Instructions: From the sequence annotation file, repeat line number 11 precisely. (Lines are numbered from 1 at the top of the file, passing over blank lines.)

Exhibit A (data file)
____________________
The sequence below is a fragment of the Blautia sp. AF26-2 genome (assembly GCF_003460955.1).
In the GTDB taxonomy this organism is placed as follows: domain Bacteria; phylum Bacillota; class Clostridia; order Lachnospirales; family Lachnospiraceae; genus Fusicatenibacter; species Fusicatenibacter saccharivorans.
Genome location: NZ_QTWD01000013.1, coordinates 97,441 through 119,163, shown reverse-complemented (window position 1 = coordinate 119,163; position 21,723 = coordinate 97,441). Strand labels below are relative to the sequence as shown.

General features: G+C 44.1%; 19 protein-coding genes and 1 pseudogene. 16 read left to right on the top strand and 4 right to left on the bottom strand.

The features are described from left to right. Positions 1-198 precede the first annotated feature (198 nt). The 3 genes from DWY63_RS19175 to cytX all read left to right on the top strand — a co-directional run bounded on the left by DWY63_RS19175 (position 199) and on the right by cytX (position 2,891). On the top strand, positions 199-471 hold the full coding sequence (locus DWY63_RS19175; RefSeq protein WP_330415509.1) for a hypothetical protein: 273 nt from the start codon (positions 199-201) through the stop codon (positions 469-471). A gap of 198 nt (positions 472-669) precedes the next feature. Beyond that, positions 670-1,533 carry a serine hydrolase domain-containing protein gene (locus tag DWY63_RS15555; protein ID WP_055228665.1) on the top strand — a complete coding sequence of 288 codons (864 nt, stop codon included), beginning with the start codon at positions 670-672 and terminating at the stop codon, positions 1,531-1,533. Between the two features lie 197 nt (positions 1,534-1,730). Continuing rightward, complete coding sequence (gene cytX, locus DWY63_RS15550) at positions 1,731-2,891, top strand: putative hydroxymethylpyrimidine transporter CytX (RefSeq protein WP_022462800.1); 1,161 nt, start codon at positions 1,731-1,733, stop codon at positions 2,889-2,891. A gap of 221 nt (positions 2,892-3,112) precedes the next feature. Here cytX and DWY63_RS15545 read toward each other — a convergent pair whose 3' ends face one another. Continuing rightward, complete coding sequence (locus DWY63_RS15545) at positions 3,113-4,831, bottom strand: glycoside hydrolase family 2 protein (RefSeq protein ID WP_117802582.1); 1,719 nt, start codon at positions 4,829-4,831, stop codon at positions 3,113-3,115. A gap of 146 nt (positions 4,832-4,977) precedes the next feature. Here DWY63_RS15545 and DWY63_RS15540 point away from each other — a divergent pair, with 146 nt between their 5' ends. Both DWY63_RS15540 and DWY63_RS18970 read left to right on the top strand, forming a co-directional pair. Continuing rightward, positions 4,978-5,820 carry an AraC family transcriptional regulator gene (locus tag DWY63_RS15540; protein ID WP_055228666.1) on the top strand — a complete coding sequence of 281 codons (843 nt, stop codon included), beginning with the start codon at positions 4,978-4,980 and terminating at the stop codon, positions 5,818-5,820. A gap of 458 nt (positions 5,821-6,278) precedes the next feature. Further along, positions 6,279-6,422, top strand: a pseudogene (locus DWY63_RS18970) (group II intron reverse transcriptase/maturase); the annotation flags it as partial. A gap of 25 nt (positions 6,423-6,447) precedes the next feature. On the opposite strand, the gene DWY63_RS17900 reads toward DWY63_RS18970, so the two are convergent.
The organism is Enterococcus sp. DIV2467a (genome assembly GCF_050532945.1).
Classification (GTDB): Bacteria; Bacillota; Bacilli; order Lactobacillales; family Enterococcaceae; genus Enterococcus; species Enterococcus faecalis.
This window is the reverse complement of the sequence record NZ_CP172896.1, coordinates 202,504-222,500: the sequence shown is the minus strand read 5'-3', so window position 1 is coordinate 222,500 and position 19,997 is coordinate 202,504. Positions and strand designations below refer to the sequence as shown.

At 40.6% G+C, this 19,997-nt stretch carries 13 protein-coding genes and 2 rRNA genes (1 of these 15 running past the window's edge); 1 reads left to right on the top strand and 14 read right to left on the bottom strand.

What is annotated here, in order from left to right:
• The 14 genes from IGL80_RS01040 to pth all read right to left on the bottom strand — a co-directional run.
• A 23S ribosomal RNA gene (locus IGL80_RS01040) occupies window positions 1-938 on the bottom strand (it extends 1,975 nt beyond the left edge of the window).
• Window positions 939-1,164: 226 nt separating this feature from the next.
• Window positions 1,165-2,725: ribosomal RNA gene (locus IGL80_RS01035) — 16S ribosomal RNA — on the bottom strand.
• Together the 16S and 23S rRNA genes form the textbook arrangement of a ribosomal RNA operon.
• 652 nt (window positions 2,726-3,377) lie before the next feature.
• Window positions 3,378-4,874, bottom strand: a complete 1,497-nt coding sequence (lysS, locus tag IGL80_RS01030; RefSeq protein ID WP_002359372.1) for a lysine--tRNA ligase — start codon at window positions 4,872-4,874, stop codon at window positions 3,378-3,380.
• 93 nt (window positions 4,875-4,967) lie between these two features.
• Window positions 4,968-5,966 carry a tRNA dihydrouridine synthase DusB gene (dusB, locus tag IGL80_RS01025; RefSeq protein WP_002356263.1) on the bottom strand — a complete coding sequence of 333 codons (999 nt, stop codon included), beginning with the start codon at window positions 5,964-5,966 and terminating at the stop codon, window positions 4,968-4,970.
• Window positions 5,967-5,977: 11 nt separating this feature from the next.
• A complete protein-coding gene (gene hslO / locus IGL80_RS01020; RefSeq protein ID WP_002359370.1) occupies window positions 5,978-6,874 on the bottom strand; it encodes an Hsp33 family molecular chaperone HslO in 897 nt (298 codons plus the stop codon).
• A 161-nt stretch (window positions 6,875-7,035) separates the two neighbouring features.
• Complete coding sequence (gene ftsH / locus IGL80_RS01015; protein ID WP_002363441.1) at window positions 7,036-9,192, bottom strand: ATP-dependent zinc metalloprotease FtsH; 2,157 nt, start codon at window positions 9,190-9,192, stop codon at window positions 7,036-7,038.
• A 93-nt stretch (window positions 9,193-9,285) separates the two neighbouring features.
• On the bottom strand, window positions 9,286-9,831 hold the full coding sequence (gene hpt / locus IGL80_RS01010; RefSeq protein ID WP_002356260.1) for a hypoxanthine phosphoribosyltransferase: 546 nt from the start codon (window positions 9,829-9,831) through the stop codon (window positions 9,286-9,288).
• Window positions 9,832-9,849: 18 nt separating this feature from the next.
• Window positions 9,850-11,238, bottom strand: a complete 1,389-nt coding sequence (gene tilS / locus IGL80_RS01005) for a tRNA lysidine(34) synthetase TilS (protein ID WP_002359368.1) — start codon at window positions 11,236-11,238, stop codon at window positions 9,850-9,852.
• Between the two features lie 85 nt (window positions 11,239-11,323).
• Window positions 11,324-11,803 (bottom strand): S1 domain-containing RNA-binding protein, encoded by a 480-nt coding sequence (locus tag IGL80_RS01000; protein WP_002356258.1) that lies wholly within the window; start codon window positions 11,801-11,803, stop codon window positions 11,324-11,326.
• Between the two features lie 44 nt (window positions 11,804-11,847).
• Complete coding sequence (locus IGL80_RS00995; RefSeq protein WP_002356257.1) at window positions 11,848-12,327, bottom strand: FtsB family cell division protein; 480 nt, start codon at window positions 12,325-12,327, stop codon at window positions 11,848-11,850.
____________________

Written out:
• The 14 genes from IGL80_RS01040 to pth all read right to left on the bottom strand — a co-directional run.